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Old 08-18-2011, 02:14 PM   #15
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Those are the same tires I have on my my E-350 van. Check and see if they have a tread wear and temp rating on the side wall. Some of the old Firestones had a tread wear of B and temp of C. Worst ratings you can get. Remember the rollover Exploreres Ford had?

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Old 08-18-2011, 02:22 PM   #16
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The tire guy is definately flakey. If 80 psi is "way high" then 75 psi is pretty high too ...many cheap gauges have that much error in them!! And if the max cold psi on the tire sidewall is 80 psi, then 80 psi is just right!

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Old 08-18-2011, 04:11 PM   #17
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I use a mix of 78% Nitrogen, 21% Oxygen and 1% Argon. Works very well for me.
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Old 08-18-2011, 07:06 PM   #18
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Me, I'd look for another or different tire "expert"
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If towing: a 2006 Mini Cooper or 1995 Wrangler
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Old 08-18-2011, 07:16 PM   #19
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I used to use that size and load range on my pickup truck, although I used Michelins instead of BF Goodrich.
I don't know your weight, but seems your 31 ft Class C motorhome should have a higher load range than E. Sounds like you are running tires that are for light trucks, (pickups) I would opt for at least a load range F tire, if for no other reason than to be able to carry more weight with less air pressure.

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Old 08-18-2011, 08:14 PM   #20
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Originally Posted by nalcon View Post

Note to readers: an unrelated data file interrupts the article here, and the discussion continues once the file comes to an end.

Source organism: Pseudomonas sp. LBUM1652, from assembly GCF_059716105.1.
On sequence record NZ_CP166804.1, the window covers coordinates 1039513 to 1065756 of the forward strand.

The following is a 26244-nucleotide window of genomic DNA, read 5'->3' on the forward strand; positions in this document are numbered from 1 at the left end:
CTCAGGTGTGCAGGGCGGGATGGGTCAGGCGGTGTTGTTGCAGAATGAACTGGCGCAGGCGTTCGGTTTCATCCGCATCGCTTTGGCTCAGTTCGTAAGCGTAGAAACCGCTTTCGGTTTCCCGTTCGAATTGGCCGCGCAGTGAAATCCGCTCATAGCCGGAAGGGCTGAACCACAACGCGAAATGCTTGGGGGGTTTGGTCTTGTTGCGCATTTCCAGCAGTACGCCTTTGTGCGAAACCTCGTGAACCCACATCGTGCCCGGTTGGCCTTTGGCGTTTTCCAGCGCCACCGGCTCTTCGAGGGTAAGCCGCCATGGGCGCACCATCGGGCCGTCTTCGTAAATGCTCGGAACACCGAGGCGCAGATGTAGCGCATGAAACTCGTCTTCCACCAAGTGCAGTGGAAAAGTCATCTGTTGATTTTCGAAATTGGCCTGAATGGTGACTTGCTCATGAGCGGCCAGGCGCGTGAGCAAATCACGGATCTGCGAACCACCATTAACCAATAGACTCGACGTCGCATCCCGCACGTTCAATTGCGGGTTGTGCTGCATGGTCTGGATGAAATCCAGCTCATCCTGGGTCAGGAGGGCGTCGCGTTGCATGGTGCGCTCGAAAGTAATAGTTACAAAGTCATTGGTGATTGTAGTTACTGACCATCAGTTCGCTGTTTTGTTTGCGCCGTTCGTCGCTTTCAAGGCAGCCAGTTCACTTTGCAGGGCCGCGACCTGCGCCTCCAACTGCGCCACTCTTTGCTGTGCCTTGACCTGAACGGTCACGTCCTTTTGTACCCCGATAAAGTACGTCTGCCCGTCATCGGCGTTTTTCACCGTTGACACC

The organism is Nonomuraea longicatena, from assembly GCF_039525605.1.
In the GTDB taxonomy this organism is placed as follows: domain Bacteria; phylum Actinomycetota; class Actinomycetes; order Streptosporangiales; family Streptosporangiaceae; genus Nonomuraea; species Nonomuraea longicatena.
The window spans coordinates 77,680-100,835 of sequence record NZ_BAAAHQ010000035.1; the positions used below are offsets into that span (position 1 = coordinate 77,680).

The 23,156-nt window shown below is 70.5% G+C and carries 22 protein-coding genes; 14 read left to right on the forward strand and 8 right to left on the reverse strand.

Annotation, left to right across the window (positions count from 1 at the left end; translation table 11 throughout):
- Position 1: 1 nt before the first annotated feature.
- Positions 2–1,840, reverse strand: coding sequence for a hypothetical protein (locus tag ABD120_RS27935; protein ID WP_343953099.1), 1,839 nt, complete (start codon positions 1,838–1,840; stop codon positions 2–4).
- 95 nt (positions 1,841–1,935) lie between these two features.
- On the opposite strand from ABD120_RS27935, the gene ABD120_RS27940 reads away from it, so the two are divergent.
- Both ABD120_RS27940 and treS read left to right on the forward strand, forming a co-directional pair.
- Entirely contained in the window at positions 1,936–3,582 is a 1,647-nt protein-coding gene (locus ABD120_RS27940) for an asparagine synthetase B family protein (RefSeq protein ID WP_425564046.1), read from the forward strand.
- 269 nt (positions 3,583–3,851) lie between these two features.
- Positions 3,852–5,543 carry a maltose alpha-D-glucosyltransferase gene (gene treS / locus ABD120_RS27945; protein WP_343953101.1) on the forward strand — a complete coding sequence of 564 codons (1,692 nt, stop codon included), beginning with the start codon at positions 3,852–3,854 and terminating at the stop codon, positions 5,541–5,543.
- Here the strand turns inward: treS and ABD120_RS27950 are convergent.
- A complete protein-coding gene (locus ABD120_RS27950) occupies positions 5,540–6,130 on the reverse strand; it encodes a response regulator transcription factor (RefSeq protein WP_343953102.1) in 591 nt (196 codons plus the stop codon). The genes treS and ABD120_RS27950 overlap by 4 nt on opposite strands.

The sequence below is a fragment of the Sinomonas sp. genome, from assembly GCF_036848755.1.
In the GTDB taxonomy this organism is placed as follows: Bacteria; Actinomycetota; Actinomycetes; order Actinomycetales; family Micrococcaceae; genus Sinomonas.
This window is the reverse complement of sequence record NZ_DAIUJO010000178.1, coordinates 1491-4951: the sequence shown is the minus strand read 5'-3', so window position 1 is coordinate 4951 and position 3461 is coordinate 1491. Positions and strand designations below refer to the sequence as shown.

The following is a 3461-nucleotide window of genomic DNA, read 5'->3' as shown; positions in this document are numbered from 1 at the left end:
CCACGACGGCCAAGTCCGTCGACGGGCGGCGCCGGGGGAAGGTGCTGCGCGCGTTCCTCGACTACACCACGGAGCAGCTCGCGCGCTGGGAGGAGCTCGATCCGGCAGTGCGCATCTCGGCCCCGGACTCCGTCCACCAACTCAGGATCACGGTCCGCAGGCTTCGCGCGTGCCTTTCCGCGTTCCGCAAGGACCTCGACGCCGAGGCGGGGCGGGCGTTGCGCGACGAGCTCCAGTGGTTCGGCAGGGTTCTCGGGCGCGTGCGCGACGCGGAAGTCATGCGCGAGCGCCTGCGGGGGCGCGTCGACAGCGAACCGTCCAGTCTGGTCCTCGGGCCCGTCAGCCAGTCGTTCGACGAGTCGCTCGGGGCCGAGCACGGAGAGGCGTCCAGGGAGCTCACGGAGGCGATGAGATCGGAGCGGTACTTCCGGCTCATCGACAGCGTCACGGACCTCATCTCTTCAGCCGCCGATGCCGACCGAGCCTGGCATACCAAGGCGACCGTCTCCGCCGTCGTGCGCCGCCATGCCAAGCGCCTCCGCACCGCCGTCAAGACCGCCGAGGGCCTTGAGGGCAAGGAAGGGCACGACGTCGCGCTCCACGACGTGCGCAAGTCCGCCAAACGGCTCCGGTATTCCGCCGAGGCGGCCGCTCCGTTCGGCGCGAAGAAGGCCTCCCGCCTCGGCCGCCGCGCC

I use a mix of 78% Nitrogen, 21% Oxygen and 1% Argon. Works very well for me.
Me too, back home we call it "air".

Find another tire man.
Travel well, travel safe,
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Old 08-20-2011, 03:49 PM   #21
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The MAIN difference between air and nitrogen, as used to inflate tires, is nitrogen (if processed properly) is void of moisture. That pesky old water vapor is, well, pesky inside a tire.

Several race car series used to use nitrogen in their tires until they found removing the moisture from air provided virtually the same performance.

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Old 08-20-2011, 05:39 PM   #22
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That tire expert has a lot to learn yet. I refer you to this pdf from the Rubber Manufacturers Association for accurate information. The bottom of page 25 lists 235/85R16 load range E tires. Keep in mind the listed air pressure for the load is the minimum acceptable air pressure, not the optimum air pressure for your specific situation.
If you do not know your actual individual wheel weights, you or anyone else is just guessing about correct inflation pressures.

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